A fan wrote to Cave’s website, the Red Hand Files, to ask how he felt about “the current trend of connecting the shortcomings of an artist’s personal conduct and the art they create and using that criteria to determine if said works are corrupted and therefore to be relegated to the dustbins or not?”
Cave, describing modern rock music as “afflicted with a kind of tiredness and confusion and faint-heartedness”, suggested that “the new moral zealotry that is descending upon our culture could actually be a good thing”.
In time, he wrote, he hoped that this “moralism”-induced cull might mean that a “wild, dangerous and radical form of music can tear its way through the ice, teeth bared, and rock’n’roll can get back to the business of transgression”, a force he described as “fundamental to the artistic imagination, because the imagination deals with the forbidden”.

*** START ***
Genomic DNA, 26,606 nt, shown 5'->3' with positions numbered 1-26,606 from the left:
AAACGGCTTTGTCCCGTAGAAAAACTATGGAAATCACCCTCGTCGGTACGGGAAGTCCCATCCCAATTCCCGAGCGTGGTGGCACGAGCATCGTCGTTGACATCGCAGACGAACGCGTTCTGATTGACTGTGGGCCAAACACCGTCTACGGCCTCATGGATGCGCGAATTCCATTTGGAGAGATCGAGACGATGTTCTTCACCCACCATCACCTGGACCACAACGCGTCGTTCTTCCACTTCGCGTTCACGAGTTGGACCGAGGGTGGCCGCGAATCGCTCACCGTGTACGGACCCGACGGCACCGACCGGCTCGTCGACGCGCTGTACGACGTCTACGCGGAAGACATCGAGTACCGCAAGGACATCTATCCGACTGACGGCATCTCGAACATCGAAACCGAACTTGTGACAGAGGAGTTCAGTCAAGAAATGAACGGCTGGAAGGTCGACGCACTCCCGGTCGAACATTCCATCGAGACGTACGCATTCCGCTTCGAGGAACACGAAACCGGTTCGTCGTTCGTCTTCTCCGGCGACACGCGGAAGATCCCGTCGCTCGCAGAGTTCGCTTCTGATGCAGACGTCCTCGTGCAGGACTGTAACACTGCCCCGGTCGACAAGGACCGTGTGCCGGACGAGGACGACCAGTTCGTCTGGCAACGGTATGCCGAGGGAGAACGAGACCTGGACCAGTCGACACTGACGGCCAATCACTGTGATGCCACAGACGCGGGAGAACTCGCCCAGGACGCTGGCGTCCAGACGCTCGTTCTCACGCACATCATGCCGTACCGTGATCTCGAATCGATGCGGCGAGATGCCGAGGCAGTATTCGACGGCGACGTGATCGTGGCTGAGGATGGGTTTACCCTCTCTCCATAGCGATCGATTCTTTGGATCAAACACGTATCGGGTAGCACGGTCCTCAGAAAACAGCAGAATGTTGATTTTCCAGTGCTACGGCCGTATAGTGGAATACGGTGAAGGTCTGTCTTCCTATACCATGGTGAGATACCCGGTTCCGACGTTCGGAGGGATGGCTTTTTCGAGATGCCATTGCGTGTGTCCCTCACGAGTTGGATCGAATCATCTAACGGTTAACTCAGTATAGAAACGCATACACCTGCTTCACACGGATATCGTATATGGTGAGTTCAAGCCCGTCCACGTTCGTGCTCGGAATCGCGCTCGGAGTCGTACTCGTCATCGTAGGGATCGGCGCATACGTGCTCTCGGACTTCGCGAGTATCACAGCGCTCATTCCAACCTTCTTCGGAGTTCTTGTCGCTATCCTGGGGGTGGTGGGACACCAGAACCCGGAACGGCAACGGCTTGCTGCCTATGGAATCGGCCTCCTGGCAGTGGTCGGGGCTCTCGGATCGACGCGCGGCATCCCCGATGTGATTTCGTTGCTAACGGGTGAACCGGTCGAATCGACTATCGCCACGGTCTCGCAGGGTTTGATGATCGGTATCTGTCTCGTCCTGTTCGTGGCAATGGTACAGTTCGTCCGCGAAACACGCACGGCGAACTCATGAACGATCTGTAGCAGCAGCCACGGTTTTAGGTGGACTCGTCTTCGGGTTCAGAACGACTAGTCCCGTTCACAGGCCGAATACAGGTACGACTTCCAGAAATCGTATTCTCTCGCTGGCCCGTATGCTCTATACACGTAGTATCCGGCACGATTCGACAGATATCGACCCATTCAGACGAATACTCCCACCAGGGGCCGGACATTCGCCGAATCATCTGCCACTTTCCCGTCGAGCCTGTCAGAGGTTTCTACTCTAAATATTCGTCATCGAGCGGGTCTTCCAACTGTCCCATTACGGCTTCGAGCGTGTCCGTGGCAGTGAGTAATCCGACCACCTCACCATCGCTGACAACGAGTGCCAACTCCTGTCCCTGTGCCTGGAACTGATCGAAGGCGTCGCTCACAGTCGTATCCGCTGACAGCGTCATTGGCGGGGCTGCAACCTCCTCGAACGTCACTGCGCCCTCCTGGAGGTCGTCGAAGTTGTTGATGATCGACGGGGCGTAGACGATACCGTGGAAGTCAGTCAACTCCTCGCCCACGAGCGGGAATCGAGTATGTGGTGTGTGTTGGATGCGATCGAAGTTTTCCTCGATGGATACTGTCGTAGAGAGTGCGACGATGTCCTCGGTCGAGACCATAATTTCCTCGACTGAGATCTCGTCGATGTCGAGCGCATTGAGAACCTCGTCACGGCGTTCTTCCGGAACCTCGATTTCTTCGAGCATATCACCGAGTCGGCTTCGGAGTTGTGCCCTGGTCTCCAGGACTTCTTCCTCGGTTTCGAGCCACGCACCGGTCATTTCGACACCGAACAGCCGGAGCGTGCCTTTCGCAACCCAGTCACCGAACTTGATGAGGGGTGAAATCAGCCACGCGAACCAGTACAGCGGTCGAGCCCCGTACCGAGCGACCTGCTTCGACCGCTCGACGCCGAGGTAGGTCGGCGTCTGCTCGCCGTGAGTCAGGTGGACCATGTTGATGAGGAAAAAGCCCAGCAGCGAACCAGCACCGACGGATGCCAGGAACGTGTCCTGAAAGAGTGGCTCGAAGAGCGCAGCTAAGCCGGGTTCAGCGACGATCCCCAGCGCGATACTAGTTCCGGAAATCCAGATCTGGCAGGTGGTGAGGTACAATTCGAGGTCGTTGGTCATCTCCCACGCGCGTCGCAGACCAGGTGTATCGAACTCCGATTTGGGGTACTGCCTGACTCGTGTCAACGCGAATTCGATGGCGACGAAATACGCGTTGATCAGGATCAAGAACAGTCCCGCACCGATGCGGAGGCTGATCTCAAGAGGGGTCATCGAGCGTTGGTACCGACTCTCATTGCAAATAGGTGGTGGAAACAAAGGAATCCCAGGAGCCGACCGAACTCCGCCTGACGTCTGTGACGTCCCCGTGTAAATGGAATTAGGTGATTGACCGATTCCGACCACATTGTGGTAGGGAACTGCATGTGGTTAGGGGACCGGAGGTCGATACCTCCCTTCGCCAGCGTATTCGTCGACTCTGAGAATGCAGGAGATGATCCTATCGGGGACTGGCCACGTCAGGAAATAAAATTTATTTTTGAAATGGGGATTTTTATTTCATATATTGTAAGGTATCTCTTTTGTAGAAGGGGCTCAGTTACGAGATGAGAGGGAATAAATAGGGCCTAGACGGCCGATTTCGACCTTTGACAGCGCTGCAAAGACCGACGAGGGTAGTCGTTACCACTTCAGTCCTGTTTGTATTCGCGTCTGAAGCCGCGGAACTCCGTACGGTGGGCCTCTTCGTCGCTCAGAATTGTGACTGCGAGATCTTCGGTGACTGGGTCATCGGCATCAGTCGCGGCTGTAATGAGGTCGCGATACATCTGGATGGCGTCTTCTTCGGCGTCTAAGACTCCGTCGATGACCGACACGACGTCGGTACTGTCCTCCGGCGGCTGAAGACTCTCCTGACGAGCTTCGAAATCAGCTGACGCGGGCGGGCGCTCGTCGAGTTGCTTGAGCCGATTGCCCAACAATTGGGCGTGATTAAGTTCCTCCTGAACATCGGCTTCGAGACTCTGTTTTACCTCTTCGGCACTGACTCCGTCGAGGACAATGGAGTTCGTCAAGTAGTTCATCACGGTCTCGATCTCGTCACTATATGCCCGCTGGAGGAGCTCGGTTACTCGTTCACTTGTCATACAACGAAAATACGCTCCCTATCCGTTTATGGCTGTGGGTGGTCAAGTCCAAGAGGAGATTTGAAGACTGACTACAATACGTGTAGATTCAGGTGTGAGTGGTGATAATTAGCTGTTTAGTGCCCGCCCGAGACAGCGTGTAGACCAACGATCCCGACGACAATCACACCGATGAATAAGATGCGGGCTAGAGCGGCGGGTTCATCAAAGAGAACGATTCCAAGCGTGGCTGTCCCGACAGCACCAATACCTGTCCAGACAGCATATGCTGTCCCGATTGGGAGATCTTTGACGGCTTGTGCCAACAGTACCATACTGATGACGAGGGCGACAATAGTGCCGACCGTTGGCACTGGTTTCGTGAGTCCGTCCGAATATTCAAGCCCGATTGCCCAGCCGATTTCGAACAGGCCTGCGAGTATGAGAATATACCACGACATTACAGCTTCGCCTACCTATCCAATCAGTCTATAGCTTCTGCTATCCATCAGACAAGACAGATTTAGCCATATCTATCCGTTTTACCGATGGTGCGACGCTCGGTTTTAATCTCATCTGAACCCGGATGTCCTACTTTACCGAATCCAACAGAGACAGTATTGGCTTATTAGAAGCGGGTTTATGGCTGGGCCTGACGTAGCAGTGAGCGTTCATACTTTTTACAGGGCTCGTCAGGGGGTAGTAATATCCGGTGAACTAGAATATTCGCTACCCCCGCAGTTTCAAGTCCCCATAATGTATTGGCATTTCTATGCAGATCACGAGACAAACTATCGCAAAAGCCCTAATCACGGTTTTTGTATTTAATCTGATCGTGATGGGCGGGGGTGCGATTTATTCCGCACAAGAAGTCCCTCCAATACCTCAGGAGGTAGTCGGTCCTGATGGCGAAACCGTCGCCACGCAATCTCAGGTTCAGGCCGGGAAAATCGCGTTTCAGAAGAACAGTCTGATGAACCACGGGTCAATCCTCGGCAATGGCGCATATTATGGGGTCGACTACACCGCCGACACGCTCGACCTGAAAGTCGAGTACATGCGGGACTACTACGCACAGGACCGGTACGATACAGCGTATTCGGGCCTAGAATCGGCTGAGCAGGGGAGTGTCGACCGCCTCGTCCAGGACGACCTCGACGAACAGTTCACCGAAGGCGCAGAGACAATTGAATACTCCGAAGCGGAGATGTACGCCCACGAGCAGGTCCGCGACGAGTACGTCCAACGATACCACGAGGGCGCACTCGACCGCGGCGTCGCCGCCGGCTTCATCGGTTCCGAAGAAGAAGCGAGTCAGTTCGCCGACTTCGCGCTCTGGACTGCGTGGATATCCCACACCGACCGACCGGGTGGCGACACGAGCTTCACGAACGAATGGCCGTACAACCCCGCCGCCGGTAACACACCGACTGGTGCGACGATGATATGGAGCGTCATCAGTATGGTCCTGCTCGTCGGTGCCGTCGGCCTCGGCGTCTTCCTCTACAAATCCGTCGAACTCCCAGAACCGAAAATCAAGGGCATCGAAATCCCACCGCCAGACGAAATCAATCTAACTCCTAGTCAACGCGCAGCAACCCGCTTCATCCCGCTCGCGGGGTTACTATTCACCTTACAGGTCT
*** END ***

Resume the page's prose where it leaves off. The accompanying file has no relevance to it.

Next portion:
This is, in fact, the artist’s duty – and sometimes this journey is accompanied by a certain dissolute behaviour, especially in rock’n’roll.
Figures that Cave identified as “intent on murdering creativity” might “serve a purpose” at what he has described as “this depressing time in rock’n’roll”, he wrote.